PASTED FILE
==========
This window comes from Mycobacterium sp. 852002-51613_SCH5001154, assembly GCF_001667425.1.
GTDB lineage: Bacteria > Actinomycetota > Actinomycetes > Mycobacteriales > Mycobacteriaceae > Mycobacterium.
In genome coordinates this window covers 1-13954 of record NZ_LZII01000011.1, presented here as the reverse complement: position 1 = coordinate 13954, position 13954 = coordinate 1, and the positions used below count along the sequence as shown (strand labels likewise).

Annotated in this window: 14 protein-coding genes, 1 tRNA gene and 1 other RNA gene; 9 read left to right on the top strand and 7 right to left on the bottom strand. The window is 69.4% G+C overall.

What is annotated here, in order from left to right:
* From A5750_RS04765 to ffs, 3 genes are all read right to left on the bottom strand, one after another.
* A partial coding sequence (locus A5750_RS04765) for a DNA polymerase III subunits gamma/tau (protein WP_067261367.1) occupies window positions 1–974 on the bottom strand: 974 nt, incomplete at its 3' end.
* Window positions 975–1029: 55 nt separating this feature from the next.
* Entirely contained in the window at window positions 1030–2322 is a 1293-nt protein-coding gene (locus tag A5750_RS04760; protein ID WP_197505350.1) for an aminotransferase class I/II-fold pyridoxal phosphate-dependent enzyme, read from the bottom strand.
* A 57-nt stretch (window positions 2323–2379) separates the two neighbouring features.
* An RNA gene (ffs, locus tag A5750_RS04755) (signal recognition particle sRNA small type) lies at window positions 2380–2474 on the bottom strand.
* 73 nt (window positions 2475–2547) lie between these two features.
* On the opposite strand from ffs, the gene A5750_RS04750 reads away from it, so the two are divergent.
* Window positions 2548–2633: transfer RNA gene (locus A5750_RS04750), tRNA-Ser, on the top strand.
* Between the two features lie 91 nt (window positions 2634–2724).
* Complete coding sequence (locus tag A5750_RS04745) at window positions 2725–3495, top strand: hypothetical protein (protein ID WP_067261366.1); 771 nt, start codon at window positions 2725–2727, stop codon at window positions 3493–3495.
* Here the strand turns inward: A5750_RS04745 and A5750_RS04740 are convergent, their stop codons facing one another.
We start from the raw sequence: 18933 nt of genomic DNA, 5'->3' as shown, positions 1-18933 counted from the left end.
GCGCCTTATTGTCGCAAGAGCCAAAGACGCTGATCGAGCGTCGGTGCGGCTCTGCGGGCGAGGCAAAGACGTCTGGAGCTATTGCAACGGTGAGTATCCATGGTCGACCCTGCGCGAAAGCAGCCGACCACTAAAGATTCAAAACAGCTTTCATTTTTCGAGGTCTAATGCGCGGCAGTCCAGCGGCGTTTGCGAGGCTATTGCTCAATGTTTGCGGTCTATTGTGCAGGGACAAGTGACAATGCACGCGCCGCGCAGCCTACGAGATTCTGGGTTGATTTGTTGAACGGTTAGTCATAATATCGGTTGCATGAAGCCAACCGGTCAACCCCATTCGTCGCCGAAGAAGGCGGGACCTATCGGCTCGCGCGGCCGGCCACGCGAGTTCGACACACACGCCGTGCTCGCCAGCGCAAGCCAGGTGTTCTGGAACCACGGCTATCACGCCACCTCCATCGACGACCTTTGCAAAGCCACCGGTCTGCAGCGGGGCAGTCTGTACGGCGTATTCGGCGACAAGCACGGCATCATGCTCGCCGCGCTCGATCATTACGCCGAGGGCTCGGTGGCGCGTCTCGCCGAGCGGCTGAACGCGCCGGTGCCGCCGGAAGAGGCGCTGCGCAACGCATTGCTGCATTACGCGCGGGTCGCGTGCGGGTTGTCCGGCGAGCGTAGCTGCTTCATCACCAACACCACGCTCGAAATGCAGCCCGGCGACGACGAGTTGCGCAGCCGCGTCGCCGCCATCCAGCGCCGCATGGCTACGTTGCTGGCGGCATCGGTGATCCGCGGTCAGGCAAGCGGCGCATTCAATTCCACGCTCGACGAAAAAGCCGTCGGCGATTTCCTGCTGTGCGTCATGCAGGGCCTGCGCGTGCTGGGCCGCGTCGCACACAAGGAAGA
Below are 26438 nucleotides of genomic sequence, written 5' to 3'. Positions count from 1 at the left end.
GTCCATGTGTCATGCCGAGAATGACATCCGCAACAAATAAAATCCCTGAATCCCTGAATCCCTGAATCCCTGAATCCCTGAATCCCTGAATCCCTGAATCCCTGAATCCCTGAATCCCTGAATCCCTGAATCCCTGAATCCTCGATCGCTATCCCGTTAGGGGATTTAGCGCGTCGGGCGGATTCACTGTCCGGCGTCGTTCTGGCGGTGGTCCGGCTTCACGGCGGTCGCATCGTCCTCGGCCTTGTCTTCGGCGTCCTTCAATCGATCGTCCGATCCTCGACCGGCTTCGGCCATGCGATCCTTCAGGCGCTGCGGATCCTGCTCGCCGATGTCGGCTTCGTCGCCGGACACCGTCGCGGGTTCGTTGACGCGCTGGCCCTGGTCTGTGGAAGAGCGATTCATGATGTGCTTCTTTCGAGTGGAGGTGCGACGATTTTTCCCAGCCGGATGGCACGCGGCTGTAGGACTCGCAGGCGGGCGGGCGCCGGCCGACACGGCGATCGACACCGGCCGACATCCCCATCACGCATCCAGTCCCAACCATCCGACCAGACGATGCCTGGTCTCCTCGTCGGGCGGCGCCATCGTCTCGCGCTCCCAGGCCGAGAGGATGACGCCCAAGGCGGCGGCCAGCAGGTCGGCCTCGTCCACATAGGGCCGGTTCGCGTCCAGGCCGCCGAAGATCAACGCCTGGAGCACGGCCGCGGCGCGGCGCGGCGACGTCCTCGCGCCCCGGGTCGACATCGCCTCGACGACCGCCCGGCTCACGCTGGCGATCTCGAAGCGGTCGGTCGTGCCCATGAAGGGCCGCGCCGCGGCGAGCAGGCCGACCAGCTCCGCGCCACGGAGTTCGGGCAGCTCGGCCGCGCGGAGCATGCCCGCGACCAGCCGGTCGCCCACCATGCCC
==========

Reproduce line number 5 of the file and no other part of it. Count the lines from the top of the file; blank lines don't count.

What is annotated here, in order from left to right: